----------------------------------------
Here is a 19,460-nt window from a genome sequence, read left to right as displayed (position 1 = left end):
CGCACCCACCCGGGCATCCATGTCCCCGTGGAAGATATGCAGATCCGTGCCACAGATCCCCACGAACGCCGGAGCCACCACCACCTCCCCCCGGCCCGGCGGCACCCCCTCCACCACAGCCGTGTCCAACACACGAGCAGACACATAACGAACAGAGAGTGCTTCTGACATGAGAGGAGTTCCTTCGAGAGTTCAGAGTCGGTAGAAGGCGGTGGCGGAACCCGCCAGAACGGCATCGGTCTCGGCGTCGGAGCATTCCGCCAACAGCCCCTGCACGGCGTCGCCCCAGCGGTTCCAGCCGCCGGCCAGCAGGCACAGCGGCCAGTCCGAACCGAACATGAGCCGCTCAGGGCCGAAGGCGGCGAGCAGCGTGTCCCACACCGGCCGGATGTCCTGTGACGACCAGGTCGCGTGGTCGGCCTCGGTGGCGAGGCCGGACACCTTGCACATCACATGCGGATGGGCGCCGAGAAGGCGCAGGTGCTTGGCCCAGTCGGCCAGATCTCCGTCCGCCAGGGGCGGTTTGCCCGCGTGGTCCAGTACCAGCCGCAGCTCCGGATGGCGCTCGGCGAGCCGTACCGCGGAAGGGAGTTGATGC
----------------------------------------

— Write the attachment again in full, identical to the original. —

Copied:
Here is a 19,460-nt window from a genome sequence, read left to right as displayed (position 1 = left end):
CGCACCCACCCGGGCATCCATGTCCCCGTGGAAGATATGCAGATCCGTGCCACAGATCCCCACGAACGCCGGAGCCACCACCACCTCCCCCCGGCCCGGCGGCACCCCCTCCACCACAGCCGTGTCCAACACACGAGCAGACACATAACGAACAGAGAGTGCTTCTGACATGAGAGGAGTTCCTTCGAGAGTTCAGAGTCGGTAGAAGGCGGTGGCGGAACCCGCCAGAACGGCATCGGTCTCGGCGTCGGAGCATTCCGCCAACAGCCCCTGCACGGCGTCGCCCCAGCGGTTCCAGCCGCCGGCCAGCAGGCACAGCGGCCAGTCCGAACCGAACATGAGCCGCTCAGGGCCGAAGGCGGCGAGCAGCGTGTCCCACACCGGCCGGATGTCCTGTGACGACCAGGTCGCGTGGTCGGCCTCGGTGGCGAGGCCGGACACCTTGCACATCACATGCGGATGGGCGCCGAGAAGGCGCAGGTGCTTGGCCCAGTCGGCCAGATCTCCGTCCGCCAGGGGCGGTTTGCCCGCGTGGTCCAGTACCAGCCGCAGCTCCGGATGGCGCTCGGCGAGCCGTACCGCGGAAGGGAGTTGATGC